For the past two weeks, we have been witnessing a fierce diplomatic game with Cyprus at the epicenter of a geopolitical vortex threatening European solidarity. The Cyprus case offered the ideal testing ground on which some of the key players of the European economic crisis stretched their muscles and tried out new ideas such as the bailing-in of uninsured depositors – not an option before the Cypriot crisis. At the same time, Nicosia and by default the debtor countries of the European South got a flavor of their limited diplomatic clout and a hard to miss warning about what may lie ahead if things get worse. Is this another crisis Europe can muddle through? Or does it inaugurate an era of dangerous instability due to irreconcilable interests between the Eurozone’s ‘haves’ and ‘have-nots’ in the absence of political skills to mitigate its consequences?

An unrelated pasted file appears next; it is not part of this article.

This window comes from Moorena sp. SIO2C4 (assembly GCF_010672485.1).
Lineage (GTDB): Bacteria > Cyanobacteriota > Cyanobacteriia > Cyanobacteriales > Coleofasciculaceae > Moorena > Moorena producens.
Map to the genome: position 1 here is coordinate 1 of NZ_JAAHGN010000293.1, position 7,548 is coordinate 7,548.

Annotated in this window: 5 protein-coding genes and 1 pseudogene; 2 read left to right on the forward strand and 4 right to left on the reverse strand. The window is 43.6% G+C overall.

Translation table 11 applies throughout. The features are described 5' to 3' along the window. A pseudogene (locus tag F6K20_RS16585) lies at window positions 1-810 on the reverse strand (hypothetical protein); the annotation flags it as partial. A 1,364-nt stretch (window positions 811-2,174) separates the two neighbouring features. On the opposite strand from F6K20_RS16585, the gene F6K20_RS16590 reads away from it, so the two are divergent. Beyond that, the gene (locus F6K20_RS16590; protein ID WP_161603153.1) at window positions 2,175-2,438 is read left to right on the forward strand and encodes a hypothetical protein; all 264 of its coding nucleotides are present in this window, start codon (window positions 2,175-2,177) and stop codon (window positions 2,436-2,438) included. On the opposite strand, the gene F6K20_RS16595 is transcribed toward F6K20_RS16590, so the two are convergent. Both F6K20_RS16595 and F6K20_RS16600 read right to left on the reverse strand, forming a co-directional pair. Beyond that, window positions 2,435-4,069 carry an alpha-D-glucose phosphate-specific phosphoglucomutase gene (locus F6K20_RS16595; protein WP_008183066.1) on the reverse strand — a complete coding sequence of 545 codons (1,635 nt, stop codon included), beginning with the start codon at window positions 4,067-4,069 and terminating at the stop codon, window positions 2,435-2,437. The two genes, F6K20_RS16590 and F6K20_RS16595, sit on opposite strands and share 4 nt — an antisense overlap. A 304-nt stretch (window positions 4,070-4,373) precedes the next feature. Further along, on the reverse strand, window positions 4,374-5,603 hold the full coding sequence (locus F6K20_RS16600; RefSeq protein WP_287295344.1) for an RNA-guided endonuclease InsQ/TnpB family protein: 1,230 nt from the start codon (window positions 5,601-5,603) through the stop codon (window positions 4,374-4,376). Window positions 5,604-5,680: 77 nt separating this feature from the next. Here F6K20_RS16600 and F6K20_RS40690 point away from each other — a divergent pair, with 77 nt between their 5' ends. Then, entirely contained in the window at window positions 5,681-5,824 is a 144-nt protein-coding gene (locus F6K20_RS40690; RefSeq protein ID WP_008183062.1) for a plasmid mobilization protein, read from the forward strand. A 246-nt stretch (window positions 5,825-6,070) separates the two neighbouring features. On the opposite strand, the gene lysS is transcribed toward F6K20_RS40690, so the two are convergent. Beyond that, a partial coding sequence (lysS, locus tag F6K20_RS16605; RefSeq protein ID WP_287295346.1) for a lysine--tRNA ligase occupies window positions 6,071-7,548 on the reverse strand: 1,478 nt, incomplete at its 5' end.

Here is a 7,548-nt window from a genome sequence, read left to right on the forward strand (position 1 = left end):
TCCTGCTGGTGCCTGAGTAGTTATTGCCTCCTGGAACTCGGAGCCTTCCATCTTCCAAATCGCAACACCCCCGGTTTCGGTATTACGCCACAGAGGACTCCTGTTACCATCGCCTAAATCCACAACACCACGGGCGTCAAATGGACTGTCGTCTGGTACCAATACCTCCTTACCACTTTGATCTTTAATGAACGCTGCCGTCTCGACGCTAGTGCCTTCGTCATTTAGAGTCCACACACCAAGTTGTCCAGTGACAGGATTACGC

The debacle over the debt-ridden island is emblematic not only of the growing dysfunctionalities of the monetary union but of the unchallenged hegemony Germany exercises over Europe. It is widely argued that the small size of the island’s economy and likely limited contagion risk prompted the German leadership to use Cyprus as a laboratory case for future bail-outs. Arguably, the tepid reaction of the markets following the rejection of the first bail-out plan by the Cypriot Parliament persuaded Mr. Schäuble that a Cy-exit could set a positive precedent and send a clear message to the rest of southern countries struggling to meet Berlin’s stern budgetary standards. The German leaders’ popularity is suffering a heavy toll across the European South but they find this less costly than trying to convince German voters that their hard-earned money is going to shore up fundamentally rotten countries or bail-out wealthy Russian oligarchs. In the meantime, the real victim of the German hard line is the Eurozone itself and the prospects of a banking union. Even if the intentions of the German leadership is to prepare the ground by deleveraging inflated banking sectors, attacking the sanctity of bank deposits and causing anxiety among its Southern peers is no way to go about it. It is not yet clear if there is a German plan for hegemonising Europe or whether Germany is building an accidental Empire through its protestant obsession with punishing Southern profligacy. What is less uncertain is that Germany’s unchecked hubris is more likely to reap resentment and suspicion. This is especially so given the widespread certainty among citizens of the debtor countries that Germany is profiting from the crisis by way of interest payments and capital inflows from a devastated European periphery doomed to sluggish growth for many years to come.
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